MLBTradeRumors has a brief discussion today about the Reds and their lack of a solid leadoff presence. Cincinnati leadoff hitters are producing a .237 on-base percentage, worst in the league. While the article suggests the Reds are looking internally, it also tosses out Scott Podsednik as a potential fit for the Reds. So two questions for the Royals:
1) Should they trade him?
2) What would be a reasonable return?
Presently, the Reds utilize either Drew Stubbs or Chris Dickerson at leadoff. Neither have produced, as Stubbs is putting up a feeble .174/.267/.283 line, while Dickerson, who’s been on the DL since 4/29 with a broken bone in his wrist, isn’t much better at .205/.222/.273.
With a line of .340/.393/.434, Podsednik has been an early surprise on the year and has 11 stolen bases to go with it. Clearly, he’d be a better fit for the Reds right now, if they wanted to trade for him.
If the Royals can get a good return, they should trade him. He’s only on a one year deal in 2010 with a club option for 2011, which may not be exercised anyway depending on the development of Mitch Maier, David Lough, Jordan Parraz, Jai Miller, or even Alex Gordon. Skeptics doubted a repeat of his .296/.345/.402 in 2009 before the season started, so it’s possible and most likely he’ll regress at least towards that level of production, so right now, his trade value is at its highest. He won’t be on the team in 2012 when the Royals start getting some of their important prospects up from the minors.
However, the Royals don’t have to trade Podsednik, and Cincinnati’s GM Walt Jocketty doesn’t seem pressed to make a trade either, so the return would have to be more than some fringe High-A arms.
“I don’t think we have anyone in the minors capable of the filling that role,” said GM Walt Jocketty. “And, frankly, there’s no one available in trade right now. I think we’re going to try to fix it internally. We may be able to do something in trade later.”
So, then, what would I consider a fair return? As I discussed last month, the Royals as an organization are thin at shortstop and one of the minor league prospects I mentioned was Cincinnati’s Zack Cozart, ranked by Baseball America as the Reds’ 10th best prospect. He’s currently blocked by Orlando Cabrera and Brandon Phillips in the middle infield so he could be available. The Reds also have Billy Hamilton, Chris Valaika, Mariekson Gregorius and Miguel Rojas. Cozart and Valaika will both turn 25 in August, but the other three are 21 or younger.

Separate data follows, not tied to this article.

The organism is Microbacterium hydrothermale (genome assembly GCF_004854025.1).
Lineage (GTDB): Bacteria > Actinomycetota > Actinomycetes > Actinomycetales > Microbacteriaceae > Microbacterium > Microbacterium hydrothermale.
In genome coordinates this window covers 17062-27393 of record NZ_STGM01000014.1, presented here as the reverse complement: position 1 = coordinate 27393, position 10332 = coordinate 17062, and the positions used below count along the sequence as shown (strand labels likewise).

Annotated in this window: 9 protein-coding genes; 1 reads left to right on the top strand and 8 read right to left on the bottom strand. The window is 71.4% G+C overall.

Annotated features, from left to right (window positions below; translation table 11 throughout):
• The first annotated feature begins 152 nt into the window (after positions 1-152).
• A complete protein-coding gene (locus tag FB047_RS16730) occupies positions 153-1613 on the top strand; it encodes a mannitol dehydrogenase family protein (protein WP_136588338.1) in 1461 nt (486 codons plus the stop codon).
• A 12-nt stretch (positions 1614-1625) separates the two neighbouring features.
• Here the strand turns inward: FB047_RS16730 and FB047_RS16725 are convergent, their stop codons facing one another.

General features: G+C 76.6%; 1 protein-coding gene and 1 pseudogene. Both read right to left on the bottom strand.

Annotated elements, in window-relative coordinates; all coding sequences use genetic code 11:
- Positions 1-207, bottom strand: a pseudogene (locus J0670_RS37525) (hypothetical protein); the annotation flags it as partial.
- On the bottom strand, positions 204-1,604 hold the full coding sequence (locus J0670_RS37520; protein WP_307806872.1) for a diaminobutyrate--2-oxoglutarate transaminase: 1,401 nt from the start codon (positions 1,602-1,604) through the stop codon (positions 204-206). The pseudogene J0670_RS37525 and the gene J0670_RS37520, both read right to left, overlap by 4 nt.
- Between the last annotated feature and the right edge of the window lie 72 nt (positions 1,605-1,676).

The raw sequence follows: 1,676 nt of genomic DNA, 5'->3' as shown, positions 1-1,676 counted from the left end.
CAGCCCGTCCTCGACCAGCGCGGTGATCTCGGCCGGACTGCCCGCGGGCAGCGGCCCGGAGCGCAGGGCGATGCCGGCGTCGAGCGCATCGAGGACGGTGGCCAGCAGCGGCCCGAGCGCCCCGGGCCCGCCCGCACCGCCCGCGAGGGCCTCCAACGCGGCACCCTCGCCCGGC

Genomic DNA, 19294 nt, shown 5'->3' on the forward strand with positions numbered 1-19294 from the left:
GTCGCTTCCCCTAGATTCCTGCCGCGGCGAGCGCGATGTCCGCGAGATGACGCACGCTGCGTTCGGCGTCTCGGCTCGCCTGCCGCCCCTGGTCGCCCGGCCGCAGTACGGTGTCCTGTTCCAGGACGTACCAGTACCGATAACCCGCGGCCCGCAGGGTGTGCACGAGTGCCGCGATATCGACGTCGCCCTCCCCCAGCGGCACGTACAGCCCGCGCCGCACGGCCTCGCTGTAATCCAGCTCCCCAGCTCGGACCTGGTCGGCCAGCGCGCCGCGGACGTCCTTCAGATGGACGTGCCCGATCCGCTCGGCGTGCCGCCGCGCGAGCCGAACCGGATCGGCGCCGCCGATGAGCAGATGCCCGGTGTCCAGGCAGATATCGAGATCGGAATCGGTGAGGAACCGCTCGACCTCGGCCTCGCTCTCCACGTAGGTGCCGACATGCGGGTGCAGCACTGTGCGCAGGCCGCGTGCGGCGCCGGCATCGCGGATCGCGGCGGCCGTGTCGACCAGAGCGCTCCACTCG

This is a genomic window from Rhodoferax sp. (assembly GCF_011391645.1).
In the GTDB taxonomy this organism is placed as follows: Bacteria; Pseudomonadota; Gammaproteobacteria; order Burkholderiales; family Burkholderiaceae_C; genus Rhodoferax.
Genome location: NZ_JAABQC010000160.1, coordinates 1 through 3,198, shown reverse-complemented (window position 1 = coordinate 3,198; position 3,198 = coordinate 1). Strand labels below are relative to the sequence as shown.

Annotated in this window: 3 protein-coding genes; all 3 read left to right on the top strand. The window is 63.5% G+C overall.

The Royals have shown a willingness to load up a position full of young prospects to see who develops. They currently have a young but potentially strong crop of catchers in the system, led by Wil Myers and Manny Pina, though Salvador Perez and Jose Bonilla also rate highly. With the acquisition of Rey Navarro earlier this month, the Royals could look to replenish some shortstop prospects to develop behind Mike Aviles (okay, and Yuniesky Betancourt) while Jeff Bianchi mends (again).
Beyond that crop of shortstops, Cincinnati has a number of pitchers who could be available as a throw-in should the Royals pick up part of Podsednik’s $1.65 million salary. At any rate, the Royals are likely to find themselves at a point where they should look to flip some veterans on the roster for younger players who could complement the rising prospects who (hopefully) will start winning in the next couple of years. Podsednik is one of those, and if the Reds will part with something of value, the Royals should go for it.
Topics: AL Central, Alex Gordon, Baseball, Billy Hamilton, Chris Dickerson, Chris Valaika, Cincinnati Reds, David Lough, Drew Stubbs, Jai Miller, Jordan Parraz, Jose Bonilla, Kansas City Royals, KC, Manny Pina, Manuel Pina, Mariekson Gregorius, Miguel Rojas, Mike Aviles, Mitch Maier, MLB, Rey Navarro, Royals, Salvador Perez, Scott Podsednik, Wil Myers, Yuniesky Betancourt, Zack Cozart